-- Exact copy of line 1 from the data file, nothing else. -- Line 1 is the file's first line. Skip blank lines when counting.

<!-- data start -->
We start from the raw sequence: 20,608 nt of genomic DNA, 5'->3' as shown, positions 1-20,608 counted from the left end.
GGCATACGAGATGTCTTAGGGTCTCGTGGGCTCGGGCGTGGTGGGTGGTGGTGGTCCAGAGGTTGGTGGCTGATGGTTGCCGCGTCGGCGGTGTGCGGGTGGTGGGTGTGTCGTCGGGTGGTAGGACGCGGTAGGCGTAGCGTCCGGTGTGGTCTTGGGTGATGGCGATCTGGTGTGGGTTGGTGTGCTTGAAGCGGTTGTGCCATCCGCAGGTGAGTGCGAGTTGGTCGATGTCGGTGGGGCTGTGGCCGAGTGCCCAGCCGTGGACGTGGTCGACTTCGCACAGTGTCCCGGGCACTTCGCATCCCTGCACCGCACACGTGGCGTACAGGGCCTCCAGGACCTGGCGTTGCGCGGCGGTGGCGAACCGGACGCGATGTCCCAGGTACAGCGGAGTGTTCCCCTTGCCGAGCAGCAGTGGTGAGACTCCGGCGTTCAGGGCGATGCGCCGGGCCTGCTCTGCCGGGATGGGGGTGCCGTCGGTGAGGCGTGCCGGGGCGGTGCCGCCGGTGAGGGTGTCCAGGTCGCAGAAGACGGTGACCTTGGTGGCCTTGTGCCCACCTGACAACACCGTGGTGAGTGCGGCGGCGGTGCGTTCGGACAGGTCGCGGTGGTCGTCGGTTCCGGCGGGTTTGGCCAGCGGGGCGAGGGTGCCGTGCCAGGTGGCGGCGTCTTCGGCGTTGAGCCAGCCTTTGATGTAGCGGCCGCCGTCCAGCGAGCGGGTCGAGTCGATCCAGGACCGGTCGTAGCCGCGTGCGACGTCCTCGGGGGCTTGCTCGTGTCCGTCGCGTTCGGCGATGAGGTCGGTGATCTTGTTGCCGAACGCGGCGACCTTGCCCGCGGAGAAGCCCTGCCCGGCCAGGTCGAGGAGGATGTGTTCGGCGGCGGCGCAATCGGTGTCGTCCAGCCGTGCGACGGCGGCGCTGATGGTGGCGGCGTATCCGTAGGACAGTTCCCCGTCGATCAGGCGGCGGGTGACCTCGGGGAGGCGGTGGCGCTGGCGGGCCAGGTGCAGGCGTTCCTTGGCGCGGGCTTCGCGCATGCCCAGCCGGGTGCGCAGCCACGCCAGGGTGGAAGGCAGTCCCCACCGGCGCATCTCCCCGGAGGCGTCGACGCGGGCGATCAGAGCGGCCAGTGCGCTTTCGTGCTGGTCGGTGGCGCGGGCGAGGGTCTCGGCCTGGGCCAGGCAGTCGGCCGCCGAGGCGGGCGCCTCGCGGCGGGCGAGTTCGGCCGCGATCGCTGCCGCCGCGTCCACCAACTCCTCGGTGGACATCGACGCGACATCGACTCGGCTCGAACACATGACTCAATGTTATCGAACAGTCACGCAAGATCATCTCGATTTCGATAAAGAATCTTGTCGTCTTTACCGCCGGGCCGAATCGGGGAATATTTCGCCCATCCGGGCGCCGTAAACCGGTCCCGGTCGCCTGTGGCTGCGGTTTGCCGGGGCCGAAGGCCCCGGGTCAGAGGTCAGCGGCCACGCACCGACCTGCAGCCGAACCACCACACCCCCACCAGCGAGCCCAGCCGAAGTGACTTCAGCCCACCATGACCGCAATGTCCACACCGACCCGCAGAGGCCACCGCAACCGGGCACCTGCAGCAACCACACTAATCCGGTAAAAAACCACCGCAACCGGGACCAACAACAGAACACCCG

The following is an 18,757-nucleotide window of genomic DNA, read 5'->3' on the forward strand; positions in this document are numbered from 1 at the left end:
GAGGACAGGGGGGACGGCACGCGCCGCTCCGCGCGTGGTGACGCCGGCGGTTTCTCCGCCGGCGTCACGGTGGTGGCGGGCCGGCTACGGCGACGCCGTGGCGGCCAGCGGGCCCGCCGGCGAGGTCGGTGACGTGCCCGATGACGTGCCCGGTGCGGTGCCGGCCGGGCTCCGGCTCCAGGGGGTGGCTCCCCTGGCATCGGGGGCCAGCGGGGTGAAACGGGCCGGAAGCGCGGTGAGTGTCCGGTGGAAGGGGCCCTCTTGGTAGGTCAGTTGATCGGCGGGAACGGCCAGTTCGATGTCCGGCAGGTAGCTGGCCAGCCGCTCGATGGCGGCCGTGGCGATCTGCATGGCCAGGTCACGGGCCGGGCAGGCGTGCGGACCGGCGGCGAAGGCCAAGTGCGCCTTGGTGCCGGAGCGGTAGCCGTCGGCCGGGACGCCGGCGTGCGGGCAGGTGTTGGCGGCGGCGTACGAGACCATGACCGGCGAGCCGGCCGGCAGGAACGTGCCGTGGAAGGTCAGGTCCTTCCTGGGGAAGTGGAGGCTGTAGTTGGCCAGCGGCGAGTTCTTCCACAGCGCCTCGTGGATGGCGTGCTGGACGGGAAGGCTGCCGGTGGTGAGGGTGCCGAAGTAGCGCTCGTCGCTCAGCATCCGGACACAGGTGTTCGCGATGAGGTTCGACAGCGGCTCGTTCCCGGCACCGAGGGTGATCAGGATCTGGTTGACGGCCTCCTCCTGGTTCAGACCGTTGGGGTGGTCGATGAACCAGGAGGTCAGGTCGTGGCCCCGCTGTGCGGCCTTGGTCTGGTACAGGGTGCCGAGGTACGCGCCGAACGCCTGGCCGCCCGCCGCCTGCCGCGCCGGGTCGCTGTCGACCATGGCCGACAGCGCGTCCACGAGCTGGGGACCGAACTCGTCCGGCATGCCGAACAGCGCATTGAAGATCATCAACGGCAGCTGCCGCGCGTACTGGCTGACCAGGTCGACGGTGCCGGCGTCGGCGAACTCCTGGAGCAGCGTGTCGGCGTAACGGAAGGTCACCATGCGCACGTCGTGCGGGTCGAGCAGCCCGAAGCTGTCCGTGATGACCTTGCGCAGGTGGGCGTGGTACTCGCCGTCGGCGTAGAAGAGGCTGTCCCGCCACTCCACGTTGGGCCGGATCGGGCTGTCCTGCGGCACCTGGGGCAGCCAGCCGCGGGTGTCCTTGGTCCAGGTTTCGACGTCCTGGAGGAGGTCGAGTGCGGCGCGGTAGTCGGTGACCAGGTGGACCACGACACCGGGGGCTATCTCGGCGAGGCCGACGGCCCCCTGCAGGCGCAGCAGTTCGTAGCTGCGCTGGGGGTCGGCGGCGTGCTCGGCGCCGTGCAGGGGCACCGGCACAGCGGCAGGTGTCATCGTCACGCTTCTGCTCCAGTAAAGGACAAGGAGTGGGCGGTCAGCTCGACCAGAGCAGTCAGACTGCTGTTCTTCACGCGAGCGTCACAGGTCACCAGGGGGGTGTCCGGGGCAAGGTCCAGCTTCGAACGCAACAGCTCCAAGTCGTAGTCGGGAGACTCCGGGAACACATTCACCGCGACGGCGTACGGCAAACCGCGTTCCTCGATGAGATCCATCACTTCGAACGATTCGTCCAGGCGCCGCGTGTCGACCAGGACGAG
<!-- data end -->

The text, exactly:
We start from the raw sequence: 20,608 nt of genomic DNA, 5'->3' as shown, positions 1-20,608 counted from the left end.